Recently, PUNCH (one of my fave websites about booze) published a really thoughtful essay on how female winemakers are portrayed differently than their male counterparts. Specifically, the author is talking about so-called “rebel” winemakers, who are working independently (no corporate funding), and often making low-intervention, natural wines.
The author is pointing out that, when it comes to female winemakers of this ilk, instead of calling them rebels, the focus is on their community-building efforts, or “an intense focus on their own projects rather than an attempt to fit themselves into a larger, more epic narrative — a sense of being not so much anti-establishment as not-of-the-establishment.”
Two of my articles are linked in this piece; one, a round-up of natural wine restaurants across the country, which included bottle recommendations from their wine directors, is called out as an example of how rarely female winemakers are acknowledged — because only one of the wine directors chose a wine made by a woman. This, of course, has nothing to do with my writing, but I will just say that I don’t really think wine directors focus very much on the gender of the winemaker, as much as how the wine actually tastes, its price point, and so on. When you see an amazing film, you’re not more impressed by it if it was made by a woman, right?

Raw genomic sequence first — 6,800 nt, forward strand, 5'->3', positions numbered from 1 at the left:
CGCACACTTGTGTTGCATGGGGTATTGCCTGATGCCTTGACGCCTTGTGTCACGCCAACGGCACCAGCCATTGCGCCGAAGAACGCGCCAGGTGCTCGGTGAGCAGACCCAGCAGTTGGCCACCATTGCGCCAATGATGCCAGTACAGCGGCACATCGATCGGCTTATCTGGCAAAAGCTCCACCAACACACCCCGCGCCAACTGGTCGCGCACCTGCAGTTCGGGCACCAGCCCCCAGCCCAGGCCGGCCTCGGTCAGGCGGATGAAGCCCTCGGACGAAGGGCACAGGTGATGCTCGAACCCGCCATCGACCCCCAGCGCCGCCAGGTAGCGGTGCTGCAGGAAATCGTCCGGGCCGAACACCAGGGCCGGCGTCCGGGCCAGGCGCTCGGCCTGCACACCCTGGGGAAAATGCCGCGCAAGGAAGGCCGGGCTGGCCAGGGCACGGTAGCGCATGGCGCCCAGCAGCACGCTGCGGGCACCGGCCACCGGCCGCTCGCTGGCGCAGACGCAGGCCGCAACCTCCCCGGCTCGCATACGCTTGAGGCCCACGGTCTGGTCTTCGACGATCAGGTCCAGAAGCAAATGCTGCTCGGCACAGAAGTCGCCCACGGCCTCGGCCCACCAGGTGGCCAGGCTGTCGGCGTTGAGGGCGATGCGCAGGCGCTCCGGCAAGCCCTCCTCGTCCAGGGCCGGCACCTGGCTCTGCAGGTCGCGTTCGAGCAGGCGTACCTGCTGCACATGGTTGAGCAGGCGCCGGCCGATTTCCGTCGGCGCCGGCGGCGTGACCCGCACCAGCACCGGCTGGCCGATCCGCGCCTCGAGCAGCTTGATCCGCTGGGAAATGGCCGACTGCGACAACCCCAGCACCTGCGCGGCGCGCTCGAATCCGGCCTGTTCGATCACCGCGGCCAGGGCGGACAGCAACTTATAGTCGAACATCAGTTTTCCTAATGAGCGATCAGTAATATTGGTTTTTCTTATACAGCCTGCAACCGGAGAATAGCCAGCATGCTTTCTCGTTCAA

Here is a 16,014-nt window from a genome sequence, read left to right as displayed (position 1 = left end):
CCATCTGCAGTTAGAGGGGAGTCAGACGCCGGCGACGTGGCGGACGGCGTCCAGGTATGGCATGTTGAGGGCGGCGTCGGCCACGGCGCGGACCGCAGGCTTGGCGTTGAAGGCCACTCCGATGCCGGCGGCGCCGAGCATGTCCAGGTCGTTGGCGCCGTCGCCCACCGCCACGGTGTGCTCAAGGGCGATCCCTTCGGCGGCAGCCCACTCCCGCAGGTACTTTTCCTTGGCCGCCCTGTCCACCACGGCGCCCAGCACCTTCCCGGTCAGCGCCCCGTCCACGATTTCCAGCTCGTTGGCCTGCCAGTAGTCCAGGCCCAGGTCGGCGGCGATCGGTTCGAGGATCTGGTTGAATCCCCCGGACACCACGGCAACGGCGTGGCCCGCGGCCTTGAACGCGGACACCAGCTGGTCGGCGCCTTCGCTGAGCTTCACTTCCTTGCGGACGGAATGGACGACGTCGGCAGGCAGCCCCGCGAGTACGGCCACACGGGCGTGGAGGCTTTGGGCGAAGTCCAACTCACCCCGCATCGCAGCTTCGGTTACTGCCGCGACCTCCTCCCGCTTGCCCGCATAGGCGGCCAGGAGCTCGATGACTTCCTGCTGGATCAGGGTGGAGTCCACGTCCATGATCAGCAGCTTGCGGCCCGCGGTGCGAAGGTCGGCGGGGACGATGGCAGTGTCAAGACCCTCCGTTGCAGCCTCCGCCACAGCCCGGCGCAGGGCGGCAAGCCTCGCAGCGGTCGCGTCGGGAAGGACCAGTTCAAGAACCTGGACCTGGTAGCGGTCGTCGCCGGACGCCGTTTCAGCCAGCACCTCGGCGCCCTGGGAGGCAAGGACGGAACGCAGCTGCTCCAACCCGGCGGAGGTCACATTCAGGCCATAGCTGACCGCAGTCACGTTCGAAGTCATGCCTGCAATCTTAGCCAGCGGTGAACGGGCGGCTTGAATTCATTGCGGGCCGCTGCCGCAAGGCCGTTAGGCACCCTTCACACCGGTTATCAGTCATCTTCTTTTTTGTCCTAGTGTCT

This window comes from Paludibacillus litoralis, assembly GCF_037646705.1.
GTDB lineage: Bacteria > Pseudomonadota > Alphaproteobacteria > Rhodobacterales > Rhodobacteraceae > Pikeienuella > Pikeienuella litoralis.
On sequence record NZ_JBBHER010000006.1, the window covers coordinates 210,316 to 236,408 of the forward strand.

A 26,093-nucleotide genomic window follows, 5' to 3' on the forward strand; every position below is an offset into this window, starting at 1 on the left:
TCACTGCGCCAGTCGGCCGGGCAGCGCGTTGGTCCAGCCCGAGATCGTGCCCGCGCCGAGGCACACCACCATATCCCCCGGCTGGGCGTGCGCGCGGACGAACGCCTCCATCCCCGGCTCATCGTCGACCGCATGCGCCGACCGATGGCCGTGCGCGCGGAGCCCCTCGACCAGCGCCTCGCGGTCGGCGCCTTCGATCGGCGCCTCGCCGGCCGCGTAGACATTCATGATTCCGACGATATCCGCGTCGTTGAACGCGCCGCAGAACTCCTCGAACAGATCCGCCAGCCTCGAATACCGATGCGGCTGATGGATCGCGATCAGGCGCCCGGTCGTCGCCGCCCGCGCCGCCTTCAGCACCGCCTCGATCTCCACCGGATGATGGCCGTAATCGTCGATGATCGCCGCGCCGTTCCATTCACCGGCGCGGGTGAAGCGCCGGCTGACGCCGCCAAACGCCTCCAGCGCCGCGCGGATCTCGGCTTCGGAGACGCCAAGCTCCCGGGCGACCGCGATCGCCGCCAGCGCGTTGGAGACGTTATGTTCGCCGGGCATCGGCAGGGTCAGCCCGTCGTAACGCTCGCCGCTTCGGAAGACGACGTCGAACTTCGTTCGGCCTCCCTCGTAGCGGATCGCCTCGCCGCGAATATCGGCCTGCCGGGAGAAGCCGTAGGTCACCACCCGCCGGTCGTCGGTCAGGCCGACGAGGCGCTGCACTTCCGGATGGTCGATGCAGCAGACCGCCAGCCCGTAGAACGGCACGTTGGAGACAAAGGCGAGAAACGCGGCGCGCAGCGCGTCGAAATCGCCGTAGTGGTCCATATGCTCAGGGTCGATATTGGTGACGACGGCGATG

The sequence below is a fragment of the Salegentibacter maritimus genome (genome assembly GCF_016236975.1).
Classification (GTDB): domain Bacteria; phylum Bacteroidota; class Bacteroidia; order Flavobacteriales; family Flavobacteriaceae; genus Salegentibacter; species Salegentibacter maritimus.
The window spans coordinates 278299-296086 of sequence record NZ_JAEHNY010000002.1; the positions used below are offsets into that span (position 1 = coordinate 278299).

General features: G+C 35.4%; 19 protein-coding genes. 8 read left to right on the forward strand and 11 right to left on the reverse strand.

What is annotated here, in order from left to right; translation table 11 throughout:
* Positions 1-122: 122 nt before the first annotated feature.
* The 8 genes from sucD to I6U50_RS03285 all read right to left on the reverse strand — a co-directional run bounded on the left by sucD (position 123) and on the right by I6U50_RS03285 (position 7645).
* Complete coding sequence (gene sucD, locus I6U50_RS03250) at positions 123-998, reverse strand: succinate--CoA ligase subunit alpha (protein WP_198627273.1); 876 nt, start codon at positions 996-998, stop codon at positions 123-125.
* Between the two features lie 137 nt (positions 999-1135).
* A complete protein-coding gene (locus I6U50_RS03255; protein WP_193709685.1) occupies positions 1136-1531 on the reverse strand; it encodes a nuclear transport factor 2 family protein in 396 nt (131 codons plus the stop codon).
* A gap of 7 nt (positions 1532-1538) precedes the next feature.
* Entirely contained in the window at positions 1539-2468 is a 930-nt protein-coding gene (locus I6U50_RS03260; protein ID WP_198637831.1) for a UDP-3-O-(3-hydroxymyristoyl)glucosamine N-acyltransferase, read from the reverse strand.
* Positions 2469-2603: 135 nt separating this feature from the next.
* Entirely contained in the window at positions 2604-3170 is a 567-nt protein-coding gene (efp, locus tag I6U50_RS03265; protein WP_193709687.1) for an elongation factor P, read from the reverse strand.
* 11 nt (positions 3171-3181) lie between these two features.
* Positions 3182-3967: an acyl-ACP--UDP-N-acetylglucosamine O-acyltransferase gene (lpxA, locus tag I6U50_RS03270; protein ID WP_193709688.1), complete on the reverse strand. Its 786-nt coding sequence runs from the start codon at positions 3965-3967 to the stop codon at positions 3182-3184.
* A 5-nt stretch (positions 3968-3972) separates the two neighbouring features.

That said, female winemakers are certainly a minority, although there are many, many examples of respected female winemakers (some mentioned in the PUNCH piece). The other article of mine referenced here is my profile of Brianne Day, for Eater. When I ventured to write about Brianne (we became friends since I wrote the profile, so I can’t really refer to her in the journalistic way, by last name, any more), I had the sense that she was breathing fresh life into the Oregon wine scene. I wanted to profile her because I thought her wines were very promising, and because she was doing amazing business development (why call it “community building” as the PUNCH author does, instead of focusing on its economic nature?), and she just has incredible positive energy that you don’t see too often in our ironic culture. I think the PUNCH piece is correct to point out that my article focused on things other than just her wine, but I don’t actually think that’s a bad thing. In fact, when I compare my profile of Brianne to my profile of Andrea Calek — which basically just focused on his wines — I think my Brianne profile is way more interesting. Do you agree?
So, these dynamics are present, and they are difficult to navigate. It’s rare to be a female wine writer, too (on every press trip I go on, it’s basically me, three older white dudes, and the female PR representative), and female wine importers are also rare. I think it’s OK for female winemakers to want to be recognized for their gender — see Vogue’s profile of Jordan Salcito, who has her own wine label, with her pregnancy at center — but also, for them not to desire that to be the focus. Whenever this issue comes up, I think of chef and author Gabrielle Hamilton, who has said in public discussions that she doesn’t feel like “female chef” is the main aspect of her identity — it’s just chef, and it’s the food she makes that counts. But the point of the PUNCH piece is to show that we all, including female writers like me, could have some hidden biases. True? Hm. Let’s say the PUNCH piece has given me something to consider, moving forward, as I continue to write about wine and food.